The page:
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September 27, 1963 - Image 3

Resource type:
Text
Publication:
The Michigan Daily, 1963-09-27

Disclaimer: Computer generated plain text may have errors. Read more about this.

Dominican Junta
Sets Provisional
Three-Man Rule
n SANTO DOMINGO VP)-A right-wing, anti-Communist junta yes-
terday installed a three-man provisional civilian government to re-
place President Juan D. Bosch, overthrown in a bloodless coup Tuesday.
It Jailed 31 persons suspected of being Communists and kept up a
hunt for more.
The provisional government apparently will determine the fate
of Bosch, now under house arrest, who was accused by the military
tchiefs of being soft on Commu-

WIDENS POWER:
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Nhu Joins National Assembly
By The Associated Press I v:.;;:
SAIGON-Ngo Dinh Nhu will
~oeaNational Assembly= dep
Y today, joining his outspoken
fe as a legislator and widening ".:v>.:;;: ::.;:::::>: .:.:} > >s
power he wields as the ad-
er-brother of President Ngo,
nh Diem.
Meanwhile, Secretary of Defense
bert S. McNamara staged a
wn-to-dusk tour of United
ates-Vietnamese military posi-
ns in northern coastal sectors
d evidently liked the outlook.
South Vietnamese voters willr
ct a 'new 123-member assembly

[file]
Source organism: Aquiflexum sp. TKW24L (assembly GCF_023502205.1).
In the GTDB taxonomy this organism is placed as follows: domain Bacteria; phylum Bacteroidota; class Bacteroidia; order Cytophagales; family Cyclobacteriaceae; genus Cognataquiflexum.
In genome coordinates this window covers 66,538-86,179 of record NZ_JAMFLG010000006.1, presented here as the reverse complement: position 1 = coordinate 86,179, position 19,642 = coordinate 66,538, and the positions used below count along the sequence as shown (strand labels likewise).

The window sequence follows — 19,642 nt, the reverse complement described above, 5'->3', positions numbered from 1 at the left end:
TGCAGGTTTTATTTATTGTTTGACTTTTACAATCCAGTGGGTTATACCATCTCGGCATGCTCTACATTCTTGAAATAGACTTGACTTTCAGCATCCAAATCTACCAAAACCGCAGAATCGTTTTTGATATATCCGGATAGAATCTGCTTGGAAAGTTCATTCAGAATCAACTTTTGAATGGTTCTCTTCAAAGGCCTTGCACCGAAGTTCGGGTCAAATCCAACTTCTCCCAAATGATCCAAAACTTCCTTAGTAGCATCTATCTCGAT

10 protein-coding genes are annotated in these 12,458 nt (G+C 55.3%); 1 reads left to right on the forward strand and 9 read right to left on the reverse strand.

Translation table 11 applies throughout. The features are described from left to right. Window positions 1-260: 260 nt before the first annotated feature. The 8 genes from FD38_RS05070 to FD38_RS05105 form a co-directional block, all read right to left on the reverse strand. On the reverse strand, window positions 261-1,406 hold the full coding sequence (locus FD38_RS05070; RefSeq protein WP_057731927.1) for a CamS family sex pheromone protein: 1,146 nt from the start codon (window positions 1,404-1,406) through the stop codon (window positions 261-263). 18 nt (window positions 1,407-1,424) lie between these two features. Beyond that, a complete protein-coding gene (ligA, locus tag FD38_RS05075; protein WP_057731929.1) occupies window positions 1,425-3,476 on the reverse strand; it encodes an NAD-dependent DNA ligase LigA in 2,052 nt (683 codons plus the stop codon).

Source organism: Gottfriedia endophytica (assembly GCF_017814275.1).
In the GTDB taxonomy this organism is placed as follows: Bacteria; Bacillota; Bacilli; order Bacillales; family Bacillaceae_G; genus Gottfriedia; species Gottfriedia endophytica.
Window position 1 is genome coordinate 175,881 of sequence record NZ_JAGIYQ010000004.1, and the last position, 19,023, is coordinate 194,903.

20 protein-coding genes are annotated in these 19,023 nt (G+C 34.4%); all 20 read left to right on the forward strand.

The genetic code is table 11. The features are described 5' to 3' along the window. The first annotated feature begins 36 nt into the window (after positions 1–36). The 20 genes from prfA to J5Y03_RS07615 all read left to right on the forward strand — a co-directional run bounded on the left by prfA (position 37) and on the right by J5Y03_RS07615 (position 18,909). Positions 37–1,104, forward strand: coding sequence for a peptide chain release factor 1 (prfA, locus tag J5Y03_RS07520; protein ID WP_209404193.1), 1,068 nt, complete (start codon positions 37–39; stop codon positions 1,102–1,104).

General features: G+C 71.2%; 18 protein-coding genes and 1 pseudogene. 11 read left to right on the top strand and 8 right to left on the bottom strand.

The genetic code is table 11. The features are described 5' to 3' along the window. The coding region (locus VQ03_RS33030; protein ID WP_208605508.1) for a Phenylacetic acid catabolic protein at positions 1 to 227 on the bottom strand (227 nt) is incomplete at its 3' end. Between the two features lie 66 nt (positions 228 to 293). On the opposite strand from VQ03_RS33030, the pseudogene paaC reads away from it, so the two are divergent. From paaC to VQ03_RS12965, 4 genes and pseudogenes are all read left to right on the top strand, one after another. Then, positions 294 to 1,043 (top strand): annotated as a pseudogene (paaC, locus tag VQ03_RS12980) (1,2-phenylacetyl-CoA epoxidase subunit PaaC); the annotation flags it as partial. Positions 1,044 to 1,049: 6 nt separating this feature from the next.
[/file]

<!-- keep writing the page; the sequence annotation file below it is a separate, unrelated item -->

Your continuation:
d the controversial intelligence
ef is among 43 candidates who;
ye no opposition. Many Vietna-
se believe that, once in, he will
named assembly president.
Runs Unopposed
Up for re-election, Mrs. Nhu al-
is unopposed.
She is expected to control at VIE VERBALY-Henry Cabot Lodge and Mrs. Ngo Dinh Nhu
st 30 seats through the election engaged in oral conflict yesterday. Mrs. Nhu termed American j
embers her Womens Sol- officers in Viet Nam as "little soldiers of fortune," a remark
Aides said McNamara, chief of which struck Lodge as "cruel and shocking." He felt, instead, that
sident John F. Kennedy's sur- the oficers "should be thanked and not insulted.

May Confer
On Urisings
p e
By The Associated Press
WASHINGTON-Diplomats here
are considering calling a Pan-
American foreign ministers con-
ference to deal with military coups'
in the Western hemisphere, but its
fate is uncertain.
The proposal was sparked by the
overthrow Tuesday of the Domini-
can Republic's elected government
headed by President Juan Bosch.
State Department press officer
Richard I. Phillips said the United
States had been informed Vene-
zuela and Costa Rica may call for
a foreign ministers meeting.
The United States officially
withheld any decision on whether
it would support such a call. But
sources close to the Organization
of American States said United
States support would be forthcom-
ing if a majority of OAS members
favored a meeting of American
foreign policy chiefs.
The view of United States dip-
lomats is that sometimes seizure
of power in one country serves to
encourage dissidents in some other
country to take the final step of
instituting a takeover themselves.

nism and bringing the country to
chaos.
In Control
The three taking over control
of the Dominican government are
Ramon Tapia Espinal, Emilio de
Los Santos and Manuel Tavares
Espaillat.
"They are the provisional gov-
ernment," said Gen. Antonio Im-
bert Barrera, leader of the coup.
Imbert Barrera was one of the
men who tumbled Generalissimo
Rafael Trujillo/from power in 1961